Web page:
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Lethal Coastal Waters Kill Deadly Fish!

Posted by te2ataria on August 19, 2009

Steer Clear of Deadly Fish on New Zealand Beaches

Poison from Dead Fish Piling Up on New Zealand Beaches Can Kill You in 60 minutes

Deadly fish washed up on New Zealand beaches have prompted health authorities to a warning the public to stay away.

deadly fish
Deadly fish have been found washed up on the Petone foreshore, prompting a warning to the public to steer clear of them.  Photo: PHIL REID/The Dominion Post. Image may be subject to copyright.

Large piles of deadly porcupine fish were spotted by a Wellington woman who was walking her dog on the beach yesterday morning. “I’ve been taking my dog out there for seven years, and I’ve never seen anything like it.”

The woman who also found a dead penguin, was so concerned she immediately left the area. “In the end I just got my dog and went home.”

The Dominion Post said their reporters had found more  dead porcupine fish on the beach.

Anyone spotting the poisonous porcupine fish washed up should keep away from them, A council spokeswoman said.

“Children and dogs should not be taken to the beach until the all-clear was given.” The Dominion Post reported the council as saying.

The species was closely related to puffer fish. They were common around the New Zealand coast, Te Papa fish collection manager Andrew Stewart said. “Like the puffers they are poisonous and should never be eaten or fed to pets.”

“Mass beach-casts like this can sometimes happen after a storm, or when a trawler has caught a netful and they’ve been dumped.”

“Early this month the death of a dog on an Auckland beach was attributed to tetrodotoxin, a poison found in tropical puffer fish and sea slugs.” DP reported.

“In May, the deaths of [thousands] of Ray’s bream and snapper on a 60-kilometre stretch of Kapiti Coast beach was linked to wild seas pushing the fish from their normal depth.”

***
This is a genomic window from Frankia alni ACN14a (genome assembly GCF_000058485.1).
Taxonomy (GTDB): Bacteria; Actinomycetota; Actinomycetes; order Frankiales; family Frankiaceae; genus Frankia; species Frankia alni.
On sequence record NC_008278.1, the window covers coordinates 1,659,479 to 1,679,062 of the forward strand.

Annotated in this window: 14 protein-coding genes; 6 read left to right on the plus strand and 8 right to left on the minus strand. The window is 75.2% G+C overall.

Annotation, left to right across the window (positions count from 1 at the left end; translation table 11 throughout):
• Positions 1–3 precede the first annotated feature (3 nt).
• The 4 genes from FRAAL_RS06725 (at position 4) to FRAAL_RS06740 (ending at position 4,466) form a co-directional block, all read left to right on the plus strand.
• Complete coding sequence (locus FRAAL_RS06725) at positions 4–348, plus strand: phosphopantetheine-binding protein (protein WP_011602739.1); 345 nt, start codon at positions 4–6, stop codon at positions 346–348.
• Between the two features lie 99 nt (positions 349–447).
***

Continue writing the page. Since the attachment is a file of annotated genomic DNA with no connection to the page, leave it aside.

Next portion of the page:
NZ Beach poison will kill you in an hour

beach warning sign
The warning signs will not be removed until investigating agencies believe Auckland’s beaches are safe. Photo / Greg Bowker.  Photo: PHIL REID/The Dominion Post
Image may be subject to copyright.

“Touching a dead animal on the beach could be enough to endanger human life, said Cawthron Institute algae specialist Paul McNabb.” NZHerald earlier reported.

“People can die from this,” Mr McNabb said.

“If you put a slug in your mouth, you’d be vomiting and your entire body would be tingling.

“Within minutes you’d be paralysed. Your heart and lungs would shut down and you’d be dead within the hour.

“Or if you touched it and it was all over your hands and you went and ate a sandwich …”

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5 Responses to “Lethal Coastal Waters Kill Deadly Fish!”

  1. […] Poison from Dead Fish Piling Up on New Zealand Beaches Can Kill You in 60 minutes […]

  2. te2ataria said

    First dog death at Coromandel beach
    5:42PM Thursday Oct 08, 2009
    A dog which died after visiting a Coromandel beach has tested positive to the same toxin believed to be responsible for the deaths of five dogs in Auckland.

    In the past few months, 10 dogs have fallen ill after ingesting Tetrodotoxin (TTX) in Auckland, which has been found in sea slugs on beaches there.

    The dog in the Coromandel had visited Tapu beach, on the west coast of the peninsula 18km north of Thames.

    Officials were urging people to take caution when visiting beaches on the west side of the peninsula.

    They also said:

    * Children and pets must be closely supervised at all times.

    * Children and pets should not eat things found on the beach.

    * Parents needed to be aware of where their children were and what they were handling.

    * People should not touch any sea life (dead or alive) found on the beach.

    * Sea slugs on any beach must be avoided.

    People were still being urged to take care in Auckland, particularly at the North Shore beaches of Narrow Neck and Cheltenham.

    TTX is a potent poison found in tropical puffer fish.

    Early symptoms of TTX poisoning in humans include nausea and numbness and tingling around the mouth.

    This could spread to the face, tongue and other areas, leading to paralysis and slurred speech.

    Medical attention should be sought for any person or animal who becomes ill after visiting a beach. – NZPA — Copyright 2009, APN Holdings NZ Limited


  3. luke said

    im a fishermen kick dem rnd all the time allgud jus dnt eat or touch lol

  4. airwick said

    and now we find this out about the hawkers of the 100% Pure Clean and Green…

    New Zealand’s forest ecosystems are the second-most threatened in the world and house only 5 percent of their original habitat, according to an international report.
    In figures released by Conservation International, New Zealand’s forests are placed only behind Indo-Burma as the most at-risk forest ecosystem in the world.
    The world’s 10 most threatened forest regions have all lost at least 90 percent of their original habitat, and are home to at least 1500 plants which are not found anywhere else.
    New Zealand’s forests were home to 5 percent of its endemic species, Conservation International said.

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